Statins are a class of drugs used to lower cholesterol levels by inhibiting the enzyme HMG-CoA reductase. In addition, statins possess anti-inflammatory, immunomodulatory, antioxidant, and cell growth inhibitory properties. In B- CLL cells, statins induce in-vitro apoptosis (Daphne Chapman-Shimshon et-al), suggesting that statins might possess properties. We noticed a high prevalence of dyslipidemia in patients with chronic lymphocytic leukemia (CLL). However the impact of dyslipidemia and its modulation by statins on clinical outcomes of patients with CLL remains unclear. Therefore, we conducted a retrospective analysis to assess the effect of statins in patients with CLL who received salvage (fludarabine, cyclophosphamide and rituximab) FCR chemotherapy.
We analyzed the clinical outcome of relapsed/refractory patients with CLL (n=284) who underwent FCR salvage therapy at our institution between 1999 and 2012. Patients who were uninterruptedly treated with statins at least one month prior to and during salvage therapy (n=35) were assigned to the statins arm, whereas the other arm consisted of 249 patients who were not treated with statins. The Cox proportional hazards regression model was used to assess the association between patient characteristics and progression-free survival (PFS) and overall survival (OS). Actual survival and PFS were estimated using the method of Kaplan-Meier, and OS and PFS were compared among two groups of patients using log-rank test.
All pretreatment characteristics of the patients with concurrent use of statins were similar to those who were not treated with statins except for their age. Patients in the statins arm were older: 21 patients (60%) were older than 65 compared to 74 patients of 249 (30%) in the other group (p<0.05).
The median OS and PFS of all 284 patients were 3.9 years (95% CI: 3.4–4.5) and 1.74 years (95% CI: 1.6–2.3), respectively. PFS was significantly longer in patients treated with statins. Fifteen of the 35 statin-treated patients (43%) as opposed to only 36 of 249 (14%) in the non-statins group experience no disease progression. Concurrent use of statins significantly prolonged PFS. The median PFS for statin-treated v/s. untreated was 4.6 and 1.7 years, respectively (p<0.05). This significantly improved PFS was consistent in young and elderly patients. In young patients (age < 65) with statins, the median PFS was not reached whereas in patients who were not treated with statins it was 2 years (p<0.05). In older patients (age ≥ 65), PFS was significant longer with concurrent use of statins than without statins; estimated PFS were 2 and 1.6 years, respectively (p<0.05).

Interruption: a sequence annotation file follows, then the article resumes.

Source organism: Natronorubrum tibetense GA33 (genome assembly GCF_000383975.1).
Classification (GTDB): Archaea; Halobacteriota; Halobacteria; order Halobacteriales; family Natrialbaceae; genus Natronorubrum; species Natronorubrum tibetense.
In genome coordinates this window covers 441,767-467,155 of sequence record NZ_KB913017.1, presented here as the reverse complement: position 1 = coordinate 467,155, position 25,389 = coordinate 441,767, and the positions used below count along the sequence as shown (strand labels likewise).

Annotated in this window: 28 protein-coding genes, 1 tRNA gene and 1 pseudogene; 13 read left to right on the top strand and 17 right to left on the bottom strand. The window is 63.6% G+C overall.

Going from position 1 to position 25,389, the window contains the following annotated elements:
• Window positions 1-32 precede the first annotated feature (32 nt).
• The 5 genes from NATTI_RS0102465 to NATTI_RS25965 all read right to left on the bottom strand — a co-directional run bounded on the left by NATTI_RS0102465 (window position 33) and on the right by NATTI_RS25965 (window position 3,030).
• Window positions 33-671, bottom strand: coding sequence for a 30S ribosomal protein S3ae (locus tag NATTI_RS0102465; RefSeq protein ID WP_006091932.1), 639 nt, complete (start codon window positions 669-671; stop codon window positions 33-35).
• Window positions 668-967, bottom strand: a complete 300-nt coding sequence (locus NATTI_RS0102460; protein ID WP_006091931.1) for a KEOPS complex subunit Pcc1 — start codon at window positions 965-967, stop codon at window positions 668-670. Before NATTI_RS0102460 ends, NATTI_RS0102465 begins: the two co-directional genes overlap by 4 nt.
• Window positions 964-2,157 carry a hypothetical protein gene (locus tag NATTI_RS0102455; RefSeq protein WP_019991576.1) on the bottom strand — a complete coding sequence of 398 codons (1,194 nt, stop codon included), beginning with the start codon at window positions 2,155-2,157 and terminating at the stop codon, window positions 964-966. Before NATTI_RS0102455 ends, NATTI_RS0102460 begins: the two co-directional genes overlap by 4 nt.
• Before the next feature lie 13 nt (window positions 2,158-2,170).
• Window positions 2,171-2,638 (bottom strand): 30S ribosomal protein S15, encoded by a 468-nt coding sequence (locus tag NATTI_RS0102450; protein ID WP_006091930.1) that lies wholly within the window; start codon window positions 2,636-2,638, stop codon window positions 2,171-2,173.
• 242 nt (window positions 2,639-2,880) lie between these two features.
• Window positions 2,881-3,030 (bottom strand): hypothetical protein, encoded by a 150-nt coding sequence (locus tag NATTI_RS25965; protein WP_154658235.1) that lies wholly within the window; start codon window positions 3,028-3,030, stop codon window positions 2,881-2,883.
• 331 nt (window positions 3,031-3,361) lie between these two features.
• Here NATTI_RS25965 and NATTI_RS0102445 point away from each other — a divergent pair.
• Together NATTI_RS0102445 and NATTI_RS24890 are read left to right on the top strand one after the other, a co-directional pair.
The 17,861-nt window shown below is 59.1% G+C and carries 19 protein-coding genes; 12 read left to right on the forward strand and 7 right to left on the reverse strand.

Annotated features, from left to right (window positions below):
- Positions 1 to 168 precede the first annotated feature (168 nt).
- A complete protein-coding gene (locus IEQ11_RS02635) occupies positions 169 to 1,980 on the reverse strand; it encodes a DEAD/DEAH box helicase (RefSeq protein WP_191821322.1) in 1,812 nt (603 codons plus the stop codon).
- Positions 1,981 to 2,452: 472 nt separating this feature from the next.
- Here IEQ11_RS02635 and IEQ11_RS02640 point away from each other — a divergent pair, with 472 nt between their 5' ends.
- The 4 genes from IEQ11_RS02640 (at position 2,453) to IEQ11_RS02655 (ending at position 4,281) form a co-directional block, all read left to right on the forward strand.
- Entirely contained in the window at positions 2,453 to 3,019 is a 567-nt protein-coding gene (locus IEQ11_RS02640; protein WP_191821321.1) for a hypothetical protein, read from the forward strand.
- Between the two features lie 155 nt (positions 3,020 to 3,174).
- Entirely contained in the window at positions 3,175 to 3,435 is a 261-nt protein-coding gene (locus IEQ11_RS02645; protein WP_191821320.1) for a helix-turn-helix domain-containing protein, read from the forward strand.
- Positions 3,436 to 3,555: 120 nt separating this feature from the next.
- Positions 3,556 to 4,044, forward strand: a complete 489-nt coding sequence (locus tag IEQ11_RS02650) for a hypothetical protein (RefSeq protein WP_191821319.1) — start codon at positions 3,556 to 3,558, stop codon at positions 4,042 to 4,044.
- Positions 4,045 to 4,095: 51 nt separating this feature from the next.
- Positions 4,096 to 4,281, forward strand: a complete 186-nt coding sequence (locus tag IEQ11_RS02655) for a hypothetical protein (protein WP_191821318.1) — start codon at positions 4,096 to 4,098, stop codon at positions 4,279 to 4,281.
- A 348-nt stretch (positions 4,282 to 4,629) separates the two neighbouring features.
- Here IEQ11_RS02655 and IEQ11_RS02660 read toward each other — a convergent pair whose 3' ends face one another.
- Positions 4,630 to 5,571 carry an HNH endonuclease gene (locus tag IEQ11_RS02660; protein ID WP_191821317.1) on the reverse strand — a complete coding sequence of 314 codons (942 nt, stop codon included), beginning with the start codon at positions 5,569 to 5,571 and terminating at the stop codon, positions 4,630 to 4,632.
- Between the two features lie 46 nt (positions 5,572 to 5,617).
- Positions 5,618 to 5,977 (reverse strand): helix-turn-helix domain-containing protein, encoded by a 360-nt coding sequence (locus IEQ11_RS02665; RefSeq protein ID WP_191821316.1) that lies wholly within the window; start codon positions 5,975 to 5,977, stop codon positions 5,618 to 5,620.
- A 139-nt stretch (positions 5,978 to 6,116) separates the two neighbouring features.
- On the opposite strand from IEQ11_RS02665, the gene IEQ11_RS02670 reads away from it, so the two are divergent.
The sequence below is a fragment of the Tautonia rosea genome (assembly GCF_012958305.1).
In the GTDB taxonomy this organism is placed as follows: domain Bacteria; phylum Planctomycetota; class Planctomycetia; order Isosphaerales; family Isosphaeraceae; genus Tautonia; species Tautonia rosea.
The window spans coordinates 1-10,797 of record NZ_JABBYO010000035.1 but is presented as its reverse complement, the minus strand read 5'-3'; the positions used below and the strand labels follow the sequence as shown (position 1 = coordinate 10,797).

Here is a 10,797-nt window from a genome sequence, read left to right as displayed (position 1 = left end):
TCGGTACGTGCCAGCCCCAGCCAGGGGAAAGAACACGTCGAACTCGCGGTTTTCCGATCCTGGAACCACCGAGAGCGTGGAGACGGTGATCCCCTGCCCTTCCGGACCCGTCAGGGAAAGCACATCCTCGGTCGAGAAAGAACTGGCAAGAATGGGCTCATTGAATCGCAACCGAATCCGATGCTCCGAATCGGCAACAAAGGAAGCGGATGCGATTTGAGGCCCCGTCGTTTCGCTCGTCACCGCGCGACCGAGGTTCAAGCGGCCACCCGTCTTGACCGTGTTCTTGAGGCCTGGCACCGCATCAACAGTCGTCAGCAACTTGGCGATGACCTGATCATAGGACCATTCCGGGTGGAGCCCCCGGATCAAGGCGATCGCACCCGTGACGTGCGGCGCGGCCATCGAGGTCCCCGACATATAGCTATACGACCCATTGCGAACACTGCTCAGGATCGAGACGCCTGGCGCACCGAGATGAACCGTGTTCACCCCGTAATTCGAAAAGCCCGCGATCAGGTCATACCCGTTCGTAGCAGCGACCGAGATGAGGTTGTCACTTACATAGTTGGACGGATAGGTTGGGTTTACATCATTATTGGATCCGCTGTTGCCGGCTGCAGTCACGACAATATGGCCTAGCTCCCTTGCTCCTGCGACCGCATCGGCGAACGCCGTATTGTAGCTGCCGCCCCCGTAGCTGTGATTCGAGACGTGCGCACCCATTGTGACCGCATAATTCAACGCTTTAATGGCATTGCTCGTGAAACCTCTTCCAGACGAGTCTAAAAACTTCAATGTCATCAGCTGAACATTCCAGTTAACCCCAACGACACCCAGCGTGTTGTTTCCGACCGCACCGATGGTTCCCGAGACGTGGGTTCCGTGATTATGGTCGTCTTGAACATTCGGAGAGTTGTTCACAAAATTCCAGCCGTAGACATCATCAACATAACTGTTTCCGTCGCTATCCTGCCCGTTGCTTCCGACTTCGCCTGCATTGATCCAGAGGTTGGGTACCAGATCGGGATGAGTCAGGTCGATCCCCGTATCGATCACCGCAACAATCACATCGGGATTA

With the median follow-up of 5 years, the median overall survival was significantly longer in patients treated with statins, with 17 of 35 (49%) patients of the statins group and 59 (24%) of 249 in patients who were not treated with statins alive at the end of study. Concurrent use of statins significantly prolonged OS with an estimated median OS for the two groups of 6.9 years and 3.9 years, respectively (p<0.05). This significantly improved OS was consistent in young and elderly patients. Young patients (age <65) with statins had a significant prolonged survival with an estimated OS of 8.6 years whereas estimated OS in young patients without statins (p<0.05) was only 4 years. In older patients (age ≥65) the median OS was significantly longer with the concurrent use of statins than without statins; estimated OS in the two subgroups were 6.9 and 2.6 years respectively, (p<0.05).
In conclusion, concurrent use of statins significantly improved OS, PFS in relapsed/refractory CLL patients treated with salvage FCR therapy. Further studies to determine the role of statins and mechanism of action in patients with CLL are warranted.
No relevant conflicts of interest to declare.
Asterisk with author names denotes non-ASH members.